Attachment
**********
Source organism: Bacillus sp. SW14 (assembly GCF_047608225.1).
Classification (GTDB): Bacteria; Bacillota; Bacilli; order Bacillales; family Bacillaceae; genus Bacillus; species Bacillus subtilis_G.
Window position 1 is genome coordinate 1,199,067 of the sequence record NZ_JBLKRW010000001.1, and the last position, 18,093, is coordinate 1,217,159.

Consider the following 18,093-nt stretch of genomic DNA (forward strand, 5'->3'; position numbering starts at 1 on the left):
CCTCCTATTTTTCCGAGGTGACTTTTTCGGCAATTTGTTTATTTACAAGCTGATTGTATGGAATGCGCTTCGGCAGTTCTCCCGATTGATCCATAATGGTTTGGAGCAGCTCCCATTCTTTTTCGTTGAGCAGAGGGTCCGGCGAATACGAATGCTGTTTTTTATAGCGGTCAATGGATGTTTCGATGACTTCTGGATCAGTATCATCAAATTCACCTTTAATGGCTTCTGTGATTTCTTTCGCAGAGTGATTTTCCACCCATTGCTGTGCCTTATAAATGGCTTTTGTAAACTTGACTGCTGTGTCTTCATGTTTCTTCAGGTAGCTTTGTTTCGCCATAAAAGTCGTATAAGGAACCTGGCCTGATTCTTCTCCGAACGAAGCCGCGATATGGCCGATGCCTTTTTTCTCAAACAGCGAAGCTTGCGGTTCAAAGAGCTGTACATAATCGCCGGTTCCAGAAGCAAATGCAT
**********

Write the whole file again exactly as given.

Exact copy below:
Source organism: Bacillus sp. SW14 (assembly GCF_047608225.1).
Classification (GTDB): Bacteria; Bacillota; Bacilli; order Bacillales; family Bacillaceae; genus Bacillus; species Bacillus subtilis_G.
Window position 1 is genome coordinate 1,199,067 of the sequence record NZ_JBLKRW010000001.1, and the last position, 18,093, is coordinate 1,217,159.

Consider the following 18,093-nt stretch of genomic DNA (forward strand, 5'->3'; position numbering starts at 1 on the left):
CCTCCTATTTTTCCGAGGTGACTTTTTCGGCAATTTGTTTATTTACAAGCTGATTGTATGGAATGCGCTTCGGCAGTTCTCCCGATTGATCCATAATGGTTTGGAGCAGCTCCCATTCTTTTTCGTTGAGCAGAGGGTCCGGCGAATACGAATGCTGTTTTTTATAGCGGTCAATGGATGTTTCGATGACTTCTGGATCAGTATCATCAAATTCACCTTTAATGGCTTCTGTGATTTCTTTCGCAGAGTGATTTTCCACCCATTGCTGTGCCTTATAAATGGCTTTTGTAAACTTGACTGCTGTGTCTTCATGTTTCTTCAGGTAGCTTTGTTTCGCCATAAAAGTCGTATAAGGAACCTGGCCTGATTCTTCTCCGAACGAAGCCGCGATATGGCCGATGCCTTTTTTCTCAAACAGCGAAGCTTGCGGTTCAAAGAGCTGTACATAATCGCCGGTTCCAGAAGCAAATGCAT